It's important to review your approach to training each year and decide what's working and what's not. This is a critical exercise for anyone looking to improve.
As coaches we perform the same review, although we have the benefit of looking at training and results from a detached perspective. This year, our top change for the upcoming season is a big one: we decided to eliminate brick workouts (aka running off the bike) as a "special" workout.
Brick Workouts Have (Limited) Value for the Long Course Triathlete
Before we go further, let's be clear that there is some value to running off the bike on tired legs.
Mental Value: Feel it and taste it so that your first experience with running off the bike isn't on race day.
Pacing Value: Brick workouts can help you learn the difference between rate of perceived exertion (RPE) and pace. You've just been pedaling a bike for hours and now you are running. It's very common for you to feel like you're running an eight-minute per mile pace, when in fact you might be running faster.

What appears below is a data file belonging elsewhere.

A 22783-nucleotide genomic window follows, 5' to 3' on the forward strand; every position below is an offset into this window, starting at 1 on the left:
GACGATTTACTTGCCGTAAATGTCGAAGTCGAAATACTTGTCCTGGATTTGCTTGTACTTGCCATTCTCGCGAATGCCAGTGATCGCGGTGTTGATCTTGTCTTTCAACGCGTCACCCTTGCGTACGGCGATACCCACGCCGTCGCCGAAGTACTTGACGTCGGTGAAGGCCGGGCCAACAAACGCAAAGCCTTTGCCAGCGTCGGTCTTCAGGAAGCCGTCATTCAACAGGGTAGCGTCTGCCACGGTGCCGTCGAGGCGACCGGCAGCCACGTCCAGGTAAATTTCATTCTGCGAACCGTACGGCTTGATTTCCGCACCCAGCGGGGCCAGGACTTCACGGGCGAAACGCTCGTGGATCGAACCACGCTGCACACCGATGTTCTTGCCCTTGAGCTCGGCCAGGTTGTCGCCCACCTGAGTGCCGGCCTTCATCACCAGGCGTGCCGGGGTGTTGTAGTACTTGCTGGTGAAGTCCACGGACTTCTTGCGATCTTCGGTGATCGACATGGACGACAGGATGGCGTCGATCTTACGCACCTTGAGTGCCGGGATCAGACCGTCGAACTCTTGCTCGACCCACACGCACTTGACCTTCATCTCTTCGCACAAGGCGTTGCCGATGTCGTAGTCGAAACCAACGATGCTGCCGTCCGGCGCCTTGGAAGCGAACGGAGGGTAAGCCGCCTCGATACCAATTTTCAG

In addition, because everyone around you is running too fast, you are getting a lot of feedback that this "too fast" pace is the correct one. In fact you'll most likely feel as though you're not running fast enough.
A brick run will help you experience this disconnect without the pressure of a race. It will also help build your confidence to run your pace versus the pace that everyone else is running in the first critical miles on race day.
How-Do-I-Get-My-Legs-Back Value: It's important to learn how to adjust your running form in the first couple of miles in order to get your running legs back. A few bricks can help you develop and refine your own strategy to achieve this.